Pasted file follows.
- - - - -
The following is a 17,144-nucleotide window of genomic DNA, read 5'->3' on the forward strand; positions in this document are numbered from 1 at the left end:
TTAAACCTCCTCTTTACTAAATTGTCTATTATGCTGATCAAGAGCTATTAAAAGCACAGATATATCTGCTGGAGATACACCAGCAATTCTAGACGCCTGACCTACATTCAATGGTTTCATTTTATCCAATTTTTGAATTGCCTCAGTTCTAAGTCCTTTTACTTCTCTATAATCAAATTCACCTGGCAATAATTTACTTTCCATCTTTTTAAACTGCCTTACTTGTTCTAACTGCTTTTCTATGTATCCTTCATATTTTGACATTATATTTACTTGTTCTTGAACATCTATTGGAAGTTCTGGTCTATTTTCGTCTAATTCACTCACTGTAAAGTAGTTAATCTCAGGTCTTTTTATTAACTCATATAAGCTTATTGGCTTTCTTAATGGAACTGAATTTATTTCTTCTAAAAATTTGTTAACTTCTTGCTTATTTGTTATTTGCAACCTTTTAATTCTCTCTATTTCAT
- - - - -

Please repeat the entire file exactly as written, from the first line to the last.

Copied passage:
The following is a 17,144-nucleotide window of genomic DNA, read 5'->3' on the forward strand; positions in this document are numbered from 1 at the left end:
TTAAACCTCCTCTTTACTAAATTGTCTATTATGCTGATCAAGAGCTATTAAAAGCACAGATATATCTGCTGGAGATACACCAGCAATTCTAGACGCCTGACCTACATTCAATGGTTTCATTTTATCCAATTTTTGAATTGCCTCAGTTCTAAGTCCTTTTACTTCTCTATAATCAAATTCACCTGGCAATAATTTACTTTCCATCTTTTTAAACTGCCTTACTTGTTCTAACTGCTTTTCTATGTATCCTTCATATTTTGACATTATATTTACTTGTTCTTGAACATCTATTGGAAGTTCTGGTCTATTTTCGTCTAATTCACTCACTGTAAAGTAGTTAATCTCAGGTCTTTTTATTAACTCATATAAGCTTATTGGCTTTCTTAATGGAACTGAATTTATTTCTTCTAAAAATTTGTTAACTTCTTGCTTATTTGTTATTTGCAACCTTTTAATTCTCTCTATTTCAT